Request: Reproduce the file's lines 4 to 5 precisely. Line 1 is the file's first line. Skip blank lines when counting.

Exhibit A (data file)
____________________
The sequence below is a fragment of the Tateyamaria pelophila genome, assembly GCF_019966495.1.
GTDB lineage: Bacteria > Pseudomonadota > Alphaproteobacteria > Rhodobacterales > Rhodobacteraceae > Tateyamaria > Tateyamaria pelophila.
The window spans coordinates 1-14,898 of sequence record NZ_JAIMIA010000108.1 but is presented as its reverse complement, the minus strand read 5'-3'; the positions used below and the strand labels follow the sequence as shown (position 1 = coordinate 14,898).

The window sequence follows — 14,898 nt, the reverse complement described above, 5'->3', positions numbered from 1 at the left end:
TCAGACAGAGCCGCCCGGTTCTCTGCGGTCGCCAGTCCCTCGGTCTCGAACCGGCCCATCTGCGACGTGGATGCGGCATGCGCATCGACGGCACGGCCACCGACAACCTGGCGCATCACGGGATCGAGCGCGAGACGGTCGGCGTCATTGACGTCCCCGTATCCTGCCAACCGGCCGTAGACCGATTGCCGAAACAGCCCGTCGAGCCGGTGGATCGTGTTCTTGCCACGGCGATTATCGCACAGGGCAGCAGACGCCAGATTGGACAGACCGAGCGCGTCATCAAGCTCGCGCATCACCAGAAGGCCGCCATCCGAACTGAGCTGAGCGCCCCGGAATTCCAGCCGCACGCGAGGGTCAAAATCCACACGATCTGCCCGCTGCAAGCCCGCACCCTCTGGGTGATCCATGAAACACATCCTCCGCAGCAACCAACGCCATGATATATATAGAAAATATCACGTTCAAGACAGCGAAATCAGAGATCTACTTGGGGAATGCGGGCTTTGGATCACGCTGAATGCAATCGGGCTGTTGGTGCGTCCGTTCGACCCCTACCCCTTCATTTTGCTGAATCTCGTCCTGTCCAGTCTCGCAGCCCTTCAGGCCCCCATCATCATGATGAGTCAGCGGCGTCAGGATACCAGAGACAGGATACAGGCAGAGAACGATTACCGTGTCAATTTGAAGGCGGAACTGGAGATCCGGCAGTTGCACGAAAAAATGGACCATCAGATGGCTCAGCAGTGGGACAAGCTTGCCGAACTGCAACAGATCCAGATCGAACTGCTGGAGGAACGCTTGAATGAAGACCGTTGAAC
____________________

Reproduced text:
The window sequence follows — 14,898 nt, the reverse complement described above, 5'->3', positions numbered from 1 at the left end:
TCAGACAGAGCCGCCCGGTTCTCTGCGGTCGCCAGTCCCTCGGTCTCGAACCGGCCCATCTGCGACGTGGATGCGGCATGCGCATCGACGGCACGGCCACCGACAACCTGGCGCATCACGGGATCGAGCGCGAGACGGTCGGCGTCATTGACGTCCCCGTATCCTGCCAACCGGCCGTAGACCGATTGCCGAAACAGCCCGTCGAGCCGGTGGATCGTGTTCTTGCCACGGCGATTATCGCACAGGGCAGCAGACGCCAGATTGGACAGACCGAGCGCGTCATCAAGCTCGCGCATCACCAGAAGGCCGCCATCCGAACTGAGCTGAGCGCCCCGGAATTCCAGCCGCACGCGAGGGTCAAAATCCACACGATCTGCCCGCTGCAAGCCCGCACCCTCTGGGTGATCCATGAAACACATCCTCCGCAGCAACCAACGCCATGATATATATAGAAAATATCACGTTCAAGACAGCGAAATCAGAGATCTACTTGGGGAATGCGGGCTTTGGATCACGCTGAATGCAATCGGGCTGTTGGTGCGTCCGTTCGACCCCTACCCCTTCATTTTGCTGAATCTCGTCCTGTCCAGTCTCGCAGCCCTTCAGGCCCCCATCATCATGATGAGTCAGCGGCGTCAGGATACCAGAGACAGGATACAGGCAGAGAACGATTACCGTGTCAATTTGAAGGCGGAACTGGAGATCCGGCAGTTGCACGAAAAAATGGACCATCAGATGGCTCAGCAGTGGGACAAGCTTGCCGAACTGCAACAGATCCAGATCGAACTGCTGGAGGAACGCTTGAATGAAGACCGTTGAAC